A ball is a round, usually spherical but sometimes ovoid, object with various uses. It is used in ball games, where the play of the game follows the state of the ball as it is hit, kicked or thrown by players. Balls can also be used for simpler activities, such as catch, marbles and juggling. Balls made from hard-wearing materials are used in engineering applications to provide very low friction bearings, known as ball bearings. Black powder weapons use stone and metal balls as projectiles.
Although many types of balls are today made from rubber, this form was unknown outside the Americas until after the voyages of Columbus. The Spanish were the first Europeans to see bouncing rubber balls (albeit solid and not inflated) which were employed most notably in the Mesoamerican ballgame. Balls used in various sports in other parts of the world prior to Columbus were made from other materials such as animal bladders or skins, stuffed with various materials.
Other articles related to "ball, balls":
... decomposition of the solid unit ball minus the point at the ball's centre (this center point needs a bit more care, see below) ... However, there are only countably many such points, and like the point at the centre of the ball, it is possible to patch the proof to account for them all ...
... picked at' - loosening the threads - in order to create conventional swing when the ball is relatively new, more recently, an understanding has evolved that the quarter seam can be lifted on one side, presumably with ... over alters the balance of air pressure surrounding the ball as it travels through the air and help it reverse ... can be as easily replaced before the end of the over, when the ball is due to be inspected by the umpires ...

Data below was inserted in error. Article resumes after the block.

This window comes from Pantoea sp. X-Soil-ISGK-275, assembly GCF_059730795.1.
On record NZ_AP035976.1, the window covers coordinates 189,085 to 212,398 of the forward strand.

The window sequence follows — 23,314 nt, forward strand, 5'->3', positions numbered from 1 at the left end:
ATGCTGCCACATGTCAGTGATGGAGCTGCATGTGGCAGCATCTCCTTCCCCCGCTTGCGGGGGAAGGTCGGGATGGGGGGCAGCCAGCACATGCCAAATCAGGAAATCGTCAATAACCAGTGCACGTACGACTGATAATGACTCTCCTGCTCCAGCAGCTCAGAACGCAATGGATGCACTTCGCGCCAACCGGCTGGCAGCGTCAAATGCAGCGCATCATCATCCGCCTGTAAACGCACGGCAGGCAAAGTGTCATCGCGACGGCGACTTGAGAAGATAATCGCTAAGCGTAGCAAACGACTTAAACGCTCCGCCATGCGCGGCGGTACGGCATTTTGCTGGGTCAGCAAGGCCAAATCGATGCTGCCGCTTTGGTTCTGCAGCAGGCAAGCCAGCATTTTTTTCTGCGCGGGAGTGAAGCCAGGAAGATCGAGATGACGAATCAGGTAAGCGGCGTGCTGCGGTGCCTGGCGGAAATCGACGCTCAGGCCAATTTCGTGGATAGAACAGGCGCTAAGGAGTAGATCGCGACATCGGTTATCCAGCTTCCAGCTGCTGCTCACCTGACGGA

... Using the Banach–Tarski paradox, it is possible to obtain k copies of a ball in the Euclidean n-space from one, for any integers n ≥ 3 and k ≥ 1, i.e ... a ball can be cut into k pieces so that each of them is equidecomposable to a ball of the same size as the original ... These results then extend to the unit ball deprived of the origin ...
... Computed tomography of a football (soccer) (Video) Baoding balls Baseball Basketball Billiard balls Bowling ball (and pin) Lacrosse ball Cricket ball Golf ball ...
... which states the following Given a solid ball in 3‑dimensional space, there exists a decomposition of the ball into a finite number of non-overlapping ... together in a different way to yield two identical copies of the original ball ... implies that given any two "reasonable" solid objects (such as a small ball and a huge ball), either one can be reassembled into the other ...
Famous quotes containing the word ball:
“I dont like comparisons with football. Baseball is an entirely different game. You can watch a tight, well-played football game, but it isnt exciting if half the stadium is empty. The violence on the field must bounce off a lot of people. But you can go to a ball park on a quiet Tuesday afternoon with only a few thousand people in the place and thoroughly enjoy a one-sided game. Baseball has an aesthetic, intellectual appeal found in no other team sport.”
—Bowie Kuhn (b. 1926)
“The ball loved Flick.
I saw him rack up thirty-eight or forty
In one home game. His hands were like wild birds.”
—John Updike (b. 1932)
Big as the ball of my thumb, and dumb as eyes
Ebon in the hedges, fat
With blue-red juices. These they squander on my fingers.
I had not asked for such a blood sisterhood; they must love me.”
—Sylvia Plath (19321963)